The Defense Department made a big contract announcement today in the area of foreign language services:
CWU, Inc., Clearwater, Fla. (W911W4-12-D-0008); Buffalo Group, Reston, Va. (W911W4-12-D-0007); Global Executive Management, Hudson, Fla. (W911W4-12-D-0006); Multi Lingual Solutions, Inc., Rockville, Md. (W911W4-12-D-0005); Strategic Intelligence Group, Fairfax, Va. (W911W4-12-D-0004); Strategic Solutions Unlimited, Inc., Fayetteville, N.C. (W911W4-12-D-0003); Szanca Solutions, Inc., Bedford, Pa. (W911W4-12-D-0002); and Valbin Corp., Bethesda, Md. (W911W4-12-D-0001), were awarded a $9,700,000,000 fixed-price and cost-reimbursable-task-order contract between 14 contractors. The award will provide for the procurement of foreign language services in support of the Defense Language Interpretation Translation Enterprise program. Work location will be determined with each task order, with an estimated completion date of Oct. 26, 2016. The bid was solicited through the Internet, with 11 bids received. The U.S. Army Intelligence and Security Command, Fort Belvoir, Va., is the contracting activity.
The announcement comes on the heels of a GAO report and subsequent hearing on language training, as Inside the Army reports this week:
The Army struggles to maintain and update records on language and culture training and has yet to develop a solid plan to sustain language skills among soldiers, according to a Government Accountability Office report issued last week.
The service admitted to these difficulties at a Nov. 3 House Armed Services emerging threats and capabilities subcommittee hearing. "We think the GAO report [is] not untrue in terms of there is work to do, but we believe we have grown substantially," the Army's strategy, plans and policy director, Maj. Gen. Peter Bayer, told lawmakers.
On the irregular warfare spectrum, the Army has to "have increased cultural and language capability, so we initiated a number of programs to do it," Bayer said. Discussing one of the limiting factors for units deployed to theater, Bayer said "when you are gone a year and when you are home a year, to try and create the type of language capacity we are talking about in the general purpose formations is quite challenging."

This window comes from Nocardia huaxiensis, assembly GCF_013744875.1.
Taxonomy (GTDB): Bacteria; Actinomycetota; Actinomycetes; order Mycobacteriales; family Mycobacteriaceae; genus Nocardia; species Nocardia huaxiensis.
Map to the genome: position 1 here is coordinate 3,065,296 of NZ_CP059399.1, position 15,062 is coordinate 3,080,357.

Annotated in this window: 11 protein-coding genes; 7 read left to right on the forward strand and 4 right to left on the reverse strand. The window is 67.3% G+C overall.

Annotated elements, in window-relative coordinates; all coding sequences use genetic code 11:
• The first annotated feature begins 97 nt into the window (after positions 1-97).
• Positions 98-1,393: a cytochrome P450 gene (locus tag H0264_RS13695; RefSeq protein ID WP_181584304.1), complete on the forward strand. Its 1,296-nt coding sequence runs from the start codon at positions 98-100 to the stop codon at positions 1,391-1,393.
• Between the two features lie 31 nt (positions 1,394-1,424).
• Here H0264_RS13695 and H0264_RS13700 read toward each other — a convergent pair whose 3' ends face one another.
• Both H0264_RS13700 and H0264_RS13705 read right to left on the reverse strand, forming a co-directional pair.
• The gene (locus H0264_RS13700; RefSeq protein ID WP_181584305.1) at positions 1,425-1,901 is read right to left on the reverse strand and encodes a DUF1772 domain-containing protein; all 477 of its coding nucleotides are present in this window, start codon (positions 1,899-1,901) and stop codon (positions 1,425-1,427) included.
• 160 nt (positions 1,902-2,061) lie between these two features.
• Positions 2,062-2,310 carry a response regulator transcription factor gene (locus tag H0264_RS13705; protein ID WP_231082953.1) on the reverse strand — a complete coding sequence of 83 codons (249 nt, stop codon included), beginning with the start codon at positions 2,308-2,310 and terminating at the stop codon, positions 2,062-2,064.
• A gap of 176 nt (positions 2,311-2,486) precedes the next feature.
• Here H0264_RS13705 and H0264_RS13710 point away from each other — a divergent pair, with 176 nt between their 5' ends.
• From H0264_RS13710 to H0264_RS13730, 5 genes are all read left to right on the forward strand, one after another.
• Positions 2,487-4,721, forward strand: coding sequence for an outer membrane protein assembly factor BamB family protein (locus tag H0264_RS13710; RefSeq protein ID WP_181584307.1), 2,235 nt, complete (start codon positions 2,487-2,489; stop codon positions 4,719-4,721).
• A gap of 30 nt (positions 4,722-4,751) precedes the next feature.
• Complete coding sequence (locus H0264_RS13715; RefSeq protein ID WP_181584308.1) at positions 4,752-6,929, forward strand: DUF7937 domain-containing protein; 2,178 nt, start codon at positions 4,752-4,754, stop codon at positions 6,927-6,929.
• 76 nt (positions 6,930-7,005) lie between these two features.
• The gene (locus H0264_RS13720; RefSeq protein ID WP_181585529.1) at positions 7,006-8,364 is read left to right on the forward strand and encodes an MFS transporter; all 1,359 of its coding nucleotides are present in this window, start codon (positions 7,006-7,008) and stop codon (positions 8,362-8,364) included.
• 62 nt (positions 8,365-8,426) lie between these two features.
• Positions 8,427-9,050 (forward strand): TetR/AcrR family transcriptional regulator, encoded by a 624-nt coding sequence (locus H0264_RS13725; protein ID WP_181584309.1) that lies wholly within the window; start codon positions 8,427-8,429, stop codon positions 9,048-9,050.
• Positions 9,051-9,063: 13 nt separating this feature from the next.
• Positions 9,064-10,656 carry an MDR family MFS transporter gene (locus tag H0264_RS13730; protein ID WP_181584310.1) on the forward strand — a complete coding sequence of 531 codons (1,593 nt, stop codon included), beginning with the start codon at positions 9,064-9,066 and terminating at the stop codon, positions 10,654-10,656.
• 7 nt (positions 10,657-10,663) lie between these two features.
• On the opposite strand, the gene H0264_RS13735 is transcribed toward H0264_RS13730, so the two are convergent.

In examining the practices of both the Army and the Marine Corps, GAO found the Army hasn't "fully captured information within the service-level training and personnel systems on service members who completed training or their corresponding proficiency," due to incomplete data fields leading to inconsistencies, according to a summary of the Oct. 31 report. Additionally, there are "multiple opportunities" for hard-copy forms often used in tracking language proficiency "to be lost or human error in data entry," the report states.
The Army established a task force in January 2011 to improve the system, the report said, and is at "varying stages of completing its work."
Because the Army's tracking system for language and culture training is flawed, the service doesn't have the information it needs to assess the progress of individuals or future operational needs, according to the report.
The report also found the Army has not developed plans to sustain acquired language skills, although the service has made "considerable investments to provide service members with extensive predeployment language training." The Army has invested about $12 million in predeployment Afghan language training since 2009, the report states.
GAO found that much of the follow-on language training was voluntary and that the Army hadn't figured out which service members would get additional training to keep them fresh, nor had it determined how much training they would need.